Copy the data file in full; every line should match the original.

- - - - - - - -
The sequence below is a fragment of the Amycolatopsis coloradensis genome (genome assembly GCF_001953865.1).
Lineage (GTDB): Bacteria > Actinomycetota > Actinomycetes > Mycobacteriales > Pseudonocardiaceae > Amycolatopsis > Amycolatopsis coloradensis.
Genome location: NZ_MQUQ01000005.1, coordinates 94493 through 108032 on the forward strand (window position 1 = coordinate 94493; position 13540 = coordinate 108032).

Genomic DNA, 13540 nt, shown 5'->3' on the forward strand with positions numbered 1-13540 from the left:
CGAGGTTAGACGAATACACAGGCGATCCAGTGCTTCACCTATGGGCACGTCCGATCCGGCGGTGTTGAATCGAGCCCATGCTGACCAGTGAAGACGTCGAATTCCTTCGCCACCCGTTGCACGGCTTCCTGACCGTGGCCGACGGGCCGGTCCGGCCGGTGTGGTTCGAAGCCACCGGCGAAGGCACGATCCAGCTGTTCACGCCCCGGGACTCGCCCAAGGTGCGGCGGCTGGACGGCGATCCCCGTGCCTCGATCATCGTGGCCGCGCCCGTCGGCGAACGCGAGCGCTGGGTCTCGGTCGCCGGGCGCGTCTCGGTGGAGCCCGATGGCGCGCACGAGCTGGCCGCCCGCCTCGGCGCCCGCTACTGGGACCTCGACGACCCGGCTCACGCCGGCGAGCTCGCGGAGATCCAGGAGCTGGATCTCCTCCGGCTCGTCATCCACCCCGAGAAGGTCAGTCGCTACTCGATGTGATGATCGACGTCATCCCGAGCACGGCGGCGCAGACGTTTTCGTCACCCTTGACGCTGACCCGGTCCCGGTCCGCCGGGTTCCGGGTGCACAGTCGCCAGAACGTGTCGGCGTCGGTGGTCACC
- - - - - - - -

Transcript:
The sequence below is a fragment of the Amycolatopsis coloradensis genome (genome assembly GCF_001953865.1).
Lineage (GTDB): Bacteria > Actinomycetota > Actinomycetes > Mycobacteriales > Pseudonocardiaceae > Amycolatopsis > Amycolatopsis coloradensis.
Genome location: NZ_MQUQ01000005.1, coordinates 94493 through 108032 on the forward strand (window position 1 = coordinate 94493; position 13540 = coordinate 108032).

Genomic DNA, 13540 nt, shown 5'->3' on the forward strand with positions numbered 1-13540 from the left:
CGAGGTTAGACGAATACACAGGCGATCCAGTGCTTCACCTATGGGCACGTCCGATCCGGCGGTGTTGAATCGAGCCCATGCTGACCAGTGAAGACGTCGAATTCCTTCGCCACCCGTTGCACGGCTTCCTGACCGTGGCCGACGGGCCGGTCCGGCCGGTGTGGTTCGAAGCCACCGGCGAAGGCACGATCCAGCTGTTCACGCCCCGGGACTCGCCCAAGGTGCGGCGGCTGGACGGCGATCCCCGTGCCTCGATCATCGTGGCCGCGCCCGTCGGCGAACGCGAGCGCTGGGTCTCGGTCGCCGGGCGCGTCTCGGTGGAGCCCGATGGCGCGCACGAGCTGGCCGCCCGCCTCGGCGCCCGCTACTGGGACCTCGACGACCCGGCTCACGCCGGCGAGCTCGCGGAGATCCAGGAGCTGGATCTCCTCCGGCTCGTCATCCACCCCGAGAAGGTCAGTCGCTACTCGATGTGATGATCGACGTCATCCCGAGCACGGCGGCGCAGACGTTTTCGTCACCCTTGACGCTGACCCGGTCCCGGTCCGCCGGGTTCCGGGTGCACAGTCGCCAGAACGTGTCGGCGTCGGTGGTCACC